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Published April 21, 2020
This is the time of year when University of Wyoming jazz studies instructor Ben Markley begins to think about upcoming sessions with his group or solo events around the region -- a chance to play in front of intimate, live audiences.
But, as with everything else, the coronavirus COVID-19 pandemic has put a screeching halt to all social gatherings. And, it really has hit Markley, as an artist, hard.
“For the first two weeks of the pandemic, I was depressed. I felt like I didn't have a lot of options to express myself artistically,” he says. “And, even more so, I was so sad for all of my artist friends all over the country who were out of work with no relief in sight.”
Markley has decided to do something to not only help his own mental health, but also to give back to the artistic community.
Recently, Markley, a jazz pianist, took one of his original tunes, “’Mon Back,” from a previous recording from his latest album, “Slow Play,” that was intended for his quartet. He adapted “’Mon Back” -- abbreviated for “Come on Back” -- and arranged the tune for a big-band instrumentation featuring 16 different musicians from across the nation.
That inspiration led the Ben Markley Big Band to play different instruments on Markley’s original tune -- all recorded from the band members’ home bases. The compilation was then turned into a YouTube video, showcasing all 16 musicians in unison playing the catchy piece. Their performance can be found on YouTube here.
“I saw a couple of groups do something similar to this, and I started the process to put this all together,” says Markley, UW Department of Music jazz studies director.
His efforts helped bring back much-needed camaraderie with his fellow musicians but, more important for Markley, provided a way to help artists in need during the pandemic.
He has selected two organizations to help artists at www.artistrelief.org, for national musicians, and for the Wyoming Arts Alliance at www.wyomingarts.org/donate-to-the-individual-artist-covid-19-support-grant/.
Participants can apply for grants with money raised through individual pledges. Markley is donating 100 percent of the proceeds from his digital album sales from his personal website at www.benmarkleymusic.com.
The seven-minute “’Mon Back” resonates what is happening in today’s world, a song of hope as the United States and the world try to overcome the pandemic in an attempt for ordinary everyday life. The tune asks for music, reason, trust, health, safety, love, jobs, sports, summer and relief to come back -- and offers hope for leadership, money for those in need and belief that people will be joined together once again.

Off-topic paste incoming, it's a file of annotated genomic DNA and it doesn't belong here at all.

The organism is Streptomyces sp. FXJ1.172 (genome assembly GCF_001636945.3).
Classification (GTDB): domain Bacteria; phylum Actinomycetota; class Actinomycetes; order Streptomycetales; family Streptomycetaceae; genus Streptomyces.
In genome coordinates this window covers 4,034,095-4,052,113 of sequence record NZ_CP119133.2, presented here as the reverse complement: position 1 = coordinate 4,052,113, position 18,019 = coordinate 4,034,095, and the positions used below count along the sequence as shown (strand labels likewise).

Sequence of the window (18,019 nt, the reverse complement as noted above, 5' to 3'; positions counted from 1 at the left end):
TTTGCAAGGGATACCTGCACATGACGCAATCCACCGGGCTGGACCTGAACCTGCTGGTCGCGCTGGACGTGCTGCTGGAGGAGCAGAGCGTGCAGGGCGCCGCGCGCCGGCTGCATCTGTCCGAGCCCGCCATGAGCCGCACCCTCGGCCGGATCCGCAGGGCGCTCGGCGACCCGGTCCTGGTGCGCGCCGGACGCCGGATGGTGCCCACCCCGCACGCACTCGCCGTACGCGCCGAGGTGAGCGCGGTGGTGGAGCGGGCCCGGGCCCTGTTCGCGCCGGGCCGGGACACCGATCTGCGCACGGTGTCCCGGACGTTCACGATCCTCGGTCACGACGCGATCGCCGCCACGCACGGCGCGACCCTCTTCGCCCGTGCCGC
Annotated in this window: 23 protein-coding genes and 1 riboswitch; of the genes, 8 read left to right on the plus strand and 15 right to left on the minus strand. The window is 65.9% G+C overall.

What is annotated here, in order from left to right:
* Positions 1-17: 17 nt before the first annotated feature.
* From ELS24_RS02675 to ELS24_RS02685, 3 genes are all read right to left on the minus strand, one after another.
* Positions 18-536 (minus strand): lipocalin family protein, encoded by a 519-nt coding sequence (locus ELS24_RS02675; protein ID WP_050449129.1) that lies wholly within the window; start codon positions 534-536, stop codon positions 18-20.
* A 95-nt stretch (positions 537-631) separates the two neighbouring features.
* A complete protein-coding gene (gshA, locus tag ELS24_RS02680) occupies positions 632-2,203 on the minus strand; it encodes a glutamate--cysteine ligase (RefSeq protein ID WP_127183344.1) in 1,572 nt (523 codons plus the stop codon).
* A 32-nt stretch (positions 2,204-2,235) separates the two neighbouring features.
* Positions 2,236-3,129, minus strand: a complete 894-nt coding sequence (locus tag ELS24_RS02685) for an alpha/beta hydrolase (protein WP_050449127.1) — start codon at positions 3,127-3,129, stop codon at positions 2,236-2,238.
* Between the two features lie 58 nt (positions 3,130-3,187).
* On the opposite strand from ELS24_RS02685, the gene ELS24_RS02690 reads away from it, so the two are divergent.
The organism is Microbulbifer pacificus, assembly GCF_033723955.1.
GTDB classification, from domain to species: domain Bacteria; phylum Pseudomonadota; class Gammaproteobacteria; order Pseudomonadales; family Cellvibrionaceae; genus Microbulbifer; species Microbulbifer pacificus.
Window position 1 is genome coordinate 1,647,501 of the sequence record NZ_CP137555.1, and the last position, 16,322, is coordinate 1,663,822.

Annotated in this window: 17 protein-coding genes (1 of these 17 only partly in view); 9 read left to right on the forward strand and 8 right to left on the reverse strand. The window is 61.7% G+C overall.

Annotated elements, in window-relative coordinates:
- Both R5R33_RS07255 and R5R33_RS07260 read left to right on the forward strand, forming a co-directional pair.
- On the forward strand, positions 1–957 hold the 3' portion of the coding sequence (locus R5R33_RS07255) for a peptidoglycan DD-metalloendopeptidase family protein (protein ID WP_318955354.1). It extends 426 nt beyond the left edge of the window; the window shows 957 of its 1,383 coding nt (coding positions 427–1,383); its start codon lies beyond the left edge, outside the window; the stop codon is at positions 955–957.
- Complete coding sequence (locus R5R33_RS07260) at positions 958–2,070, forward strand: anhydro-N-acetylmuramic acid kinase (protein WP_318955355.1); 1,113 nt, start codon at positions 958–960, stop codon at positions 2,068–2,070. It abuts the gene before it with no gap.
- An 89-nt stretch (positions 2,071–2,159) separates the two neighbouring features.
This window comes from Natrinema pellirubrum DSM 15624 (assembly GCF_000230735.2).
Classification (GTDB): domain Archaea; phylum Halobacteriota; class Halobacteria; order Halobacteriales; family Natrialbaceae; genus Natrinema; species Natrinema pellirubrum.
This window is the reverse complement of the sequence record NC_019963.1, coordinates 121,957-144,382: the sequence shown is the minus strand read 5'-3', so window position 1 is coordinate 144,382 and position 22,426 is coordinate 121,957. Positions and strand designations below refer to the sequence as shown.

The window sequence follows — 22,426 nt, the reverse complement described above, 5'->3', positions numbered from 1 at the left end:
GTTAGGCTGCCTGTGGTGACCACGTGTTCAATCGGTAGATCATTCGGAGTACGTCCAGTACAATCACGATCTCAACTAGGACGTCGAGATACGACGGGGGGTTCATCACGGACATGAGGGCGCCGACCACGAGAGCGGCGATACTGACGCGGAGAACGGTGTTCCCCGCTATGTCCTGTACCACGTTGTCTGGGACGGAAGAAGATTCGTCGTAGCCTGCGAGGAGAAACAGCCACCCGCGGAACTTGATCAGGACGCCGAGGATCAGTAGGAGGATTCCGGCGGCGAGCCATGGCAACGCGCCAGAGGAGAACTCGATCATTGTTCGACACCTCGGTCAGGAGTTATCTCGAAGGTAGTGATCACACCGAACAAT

“I just wanted to create something that puts some good in the world and raises awareness and funds for artists who need it,” Markley says.
Markley has branched out to the big-band sound and formed his own group five years ago, noting legendary musicians such as Count Basie and Thad Jones as two of his biggest influences. At UW, he teaches jazz improvisation, jazz combo, jazz ensemble, applied lessons and jazz history. He plays regularly along the Front Range and weekly at Ace Gillett's in Fort Collins, Colo.
“I am a big believer in a team, and a big band is a great representation of everyone working together, doing their job to create something,” he says.
The artists he reached out to for the recording of “’Mon Back” are all his friends -- musicians whom he has met at various stages in his career.
“I've played music with all of them. Some I've worked with at other institutions, and there also are a couple I went to school with several years ago,” he says.
During this time of uncertainty around the world, Markley is joining others who want to help.
“We all know it's true that music and all art sustain, fulfill and inspire us during good times and bad,” he says. “It is important that we remember to support artists who are alive and creating this work -- especially in times of need. Since I have lived in a lot of places, I wanted to help the place I call home now as well as the entire nation.”
Members of the Ben Markley Big Band are Clint Ashlock, Kansas City, Kan., artistic director of the Kansas City Jazz Orchestra; Adam Bartzcak and Shane Endsley, both from Denver, Colo., and Sam Williams, Boulder, Colo., all independent artists and adjunct instructors at Metro State; Rob Borger, Fort Collins, Colo., high school band teacher; Melissa Gardiner, Syracuse, N.Y., independent artist; and Jon Gauer, Denver, Colo., independent artist.
Other members are Evan Gregor, John Lake and Chris Smith, New York City independent artists; Dan Jonas, Ogden, Utah, director of jazz studies at Weber State University; Serafin Sanchez, Denver, Colo., independent artist; Scott Turpen, UW Department of Music chair; and Peter Sommer, professor of saxophone, and Wil Swindler, Thornton, Colo., director of jazz studies, both at Colorado State University.